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Skin CancerPatient Stories

Climate Change Plays Havoc on Weather Patterns, and on Skin Cancer Rates

Mark Ryan, RN, is not worried about the impact of climate change on the weather, but on skin cancer, which he knows first-hand. A decrease in stratospheric ozone requires stringent environmental regulations to prevent cancer, he says.
April 2021 Vol 7 No 2
Mark T. Ryan, RN
Tallahassee, Florida

I don’t worry about the impact of climate change on hurricanes. I worry about the impact of climate change on skin cancer.

I can move away from a hurricane. I can’t move away from my nose.

Checking the Boxes

The most likely cause of the basal-cell cancer growth near my nose and a large squamous-cell area on the scalp was exposure to ultraviolet rays. In my younger years, especially, I spent too much time in the sun. I also check most of the other at-risk-for-skin-cancer boxes:

  • Older age? Check
  • Male gender? Check
  • Moles? Too many
  • Less skin pigment, less skin protection against ultraviolet light? I’m Irish, fair-skinned (and no hair on top)
  • Family history? Father
  • Location? Sunny Florida

The World Health Organization (WHO) reminds us of another important factor among the causes of skin cancer.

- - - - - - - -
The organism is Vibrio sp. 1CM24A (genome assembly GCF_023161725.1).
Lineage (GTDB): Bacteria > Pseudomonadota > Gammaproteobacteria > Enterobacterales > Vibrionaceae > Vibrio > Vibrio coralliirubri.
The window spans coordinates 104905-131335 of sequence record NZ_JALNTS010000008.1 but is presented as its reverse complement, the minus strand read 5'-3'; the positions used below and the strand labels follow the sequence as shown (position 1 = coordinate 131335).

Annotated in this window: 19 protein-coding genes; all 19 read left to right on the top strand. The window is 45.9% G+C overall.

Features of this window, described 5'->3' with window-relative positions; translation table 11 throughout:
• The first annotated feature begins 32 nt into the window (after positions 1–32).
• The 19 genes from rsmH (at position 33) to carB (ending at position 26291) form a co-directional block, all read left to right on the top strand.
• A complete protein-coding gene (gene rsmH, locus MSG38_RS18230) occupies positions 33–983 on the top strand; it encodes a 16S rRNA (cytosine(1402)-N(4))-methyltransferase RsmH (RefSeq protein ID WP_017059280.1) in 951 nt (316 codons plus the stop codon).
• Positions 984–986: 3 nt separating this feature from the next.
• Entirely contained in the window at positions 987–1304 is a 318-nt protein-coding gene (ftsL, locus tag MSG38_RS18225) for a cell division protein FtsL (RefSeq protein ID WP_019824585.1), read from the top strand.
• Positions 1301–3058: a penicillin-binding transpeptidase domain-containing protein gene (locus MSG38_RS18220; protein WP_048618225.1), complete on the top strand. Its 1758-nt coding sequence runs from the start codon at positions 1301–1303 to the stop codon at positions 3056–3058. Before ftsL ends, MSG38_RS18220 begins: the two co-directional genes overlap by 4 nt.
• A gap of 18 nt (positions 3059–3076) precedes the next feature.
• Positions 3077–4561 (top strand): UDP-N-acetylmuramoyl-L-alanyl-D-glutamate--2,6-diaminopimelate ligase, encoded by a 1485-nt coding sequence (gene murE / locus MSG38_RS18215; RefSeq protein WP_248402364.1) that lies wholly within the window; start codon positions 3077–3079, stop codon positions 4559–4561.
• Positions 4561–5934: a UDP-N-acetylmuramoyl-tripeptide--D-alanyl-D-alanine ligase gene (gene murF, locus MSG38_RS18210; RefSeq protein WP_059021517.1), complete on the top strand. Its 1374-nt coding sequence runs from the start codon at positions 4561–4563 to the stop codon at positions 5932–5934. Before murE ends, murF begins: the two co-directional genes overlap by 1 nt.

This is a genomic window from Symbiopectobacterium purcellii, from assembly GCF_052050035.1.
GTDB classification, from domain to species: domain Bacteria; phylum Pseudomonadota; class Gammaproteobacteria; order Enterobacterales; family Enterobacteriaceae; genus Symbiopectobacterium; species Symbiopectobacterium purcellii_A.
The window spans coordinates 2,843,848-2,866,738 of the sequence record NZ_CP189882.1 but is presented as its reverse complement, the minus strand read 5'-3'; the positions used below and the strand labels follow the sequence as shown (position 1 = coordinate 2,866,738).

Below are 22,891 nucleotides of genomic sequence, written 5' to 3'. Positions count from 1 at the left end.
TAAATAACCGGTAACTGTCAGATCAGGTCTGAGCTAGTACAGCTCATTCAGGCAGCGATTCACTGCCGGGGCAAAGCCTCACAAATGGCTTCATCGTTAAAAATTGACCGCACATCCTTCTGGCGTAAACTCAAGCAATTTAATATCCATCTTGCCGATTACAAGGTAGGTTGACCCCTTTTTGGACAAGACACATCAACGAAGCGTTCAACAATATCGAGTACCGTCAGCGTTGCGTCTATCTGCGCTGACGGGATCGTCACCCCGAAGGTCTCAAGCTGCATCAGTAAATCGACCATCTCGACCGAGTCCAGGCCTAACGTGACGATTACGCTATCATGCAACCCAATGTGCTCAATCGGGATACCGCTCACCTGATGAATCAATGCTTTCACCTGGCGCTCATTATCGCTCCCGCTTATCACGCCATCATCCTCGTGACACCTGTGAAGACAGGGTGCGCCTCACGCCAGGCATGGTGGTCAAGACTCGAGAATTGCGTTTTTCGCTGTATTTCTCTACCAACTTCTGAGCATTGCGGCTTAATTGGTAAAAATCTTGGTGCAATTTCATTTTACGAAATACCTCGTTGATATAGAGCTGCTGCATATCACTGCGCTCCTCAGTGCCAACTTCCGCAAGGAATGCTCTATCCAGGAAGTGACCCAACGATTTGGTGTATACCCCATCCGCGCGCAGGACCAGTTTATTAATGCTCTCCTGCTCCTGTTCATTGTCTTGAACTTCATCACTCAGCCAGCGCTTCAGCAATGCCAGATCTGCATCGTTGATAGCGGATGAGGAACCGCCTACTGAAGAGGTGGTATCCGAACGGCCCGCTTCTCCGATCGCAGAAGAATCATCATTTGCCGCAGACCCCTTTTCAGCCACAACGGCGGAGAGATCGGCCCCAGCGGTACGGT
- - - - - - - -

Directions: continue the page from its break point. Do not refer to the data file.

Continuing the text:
The WHO and its partner organizations predict that a 10% decrease in stratospheric ozone could cause an additional 300,000 non-melanoma cancers and 4,500 melanoma skin cancers annually worldwide.1,2

I’m hoping that the WHO is wrong.

Michael Ford, MD, my Tallahassee dermatologist surgeon, is a good guy, but I’m hoping that I won’t be seeing much of him in the next 30 years. Dr. Ford recently used the Mohs micrographic procedure to remove the cancerous tissue around my nose.

Mohs Procedure for Basal-Cell Carcinoma

With the Mohs procedure, each individual layer of the tissue was examined under a microscope, 1 layer at a time, until Dr. Ford confirmed that all the cancerous layers were gone. He spared as much of the healthy tissue as possible, while ensuring the elimination of cancerous roots that can spread in blood vessels, nerves, and cartilage.

Dr. Ford also used the Mohs procedure to remove the squamous-cell spot on my scalp, after the area was first treated with topical medication (fluorouracil) for 6 weeks, to shrink the cancerous tissue.

The Mohs procedure, a technique named after the Wisconsin surgeon Dr. Frederic Mohs, is considered the treatment of choice for most head and neck skin cancers, because it offers a high cure rate.3 In 1987, then-President Ronald Reagan opted for the Mohs method after having a recurrence of skin cancer on his nose.4

The American Cancer Society predicts that 1 in 5 persons will have skin cancer in their lifetime.5 I’m lucky. Basal-cell carcinoma and squamous-cell carcinoma are the most common types of skin cancer, and the most treatable.

I dodged melanoma, a more serious skin cancer, which the American Cancer Society estimated to be the cause of 7,230 deaths in 2019, including an estimated 4,740 men and 2,490 women.5

Environmental Regulations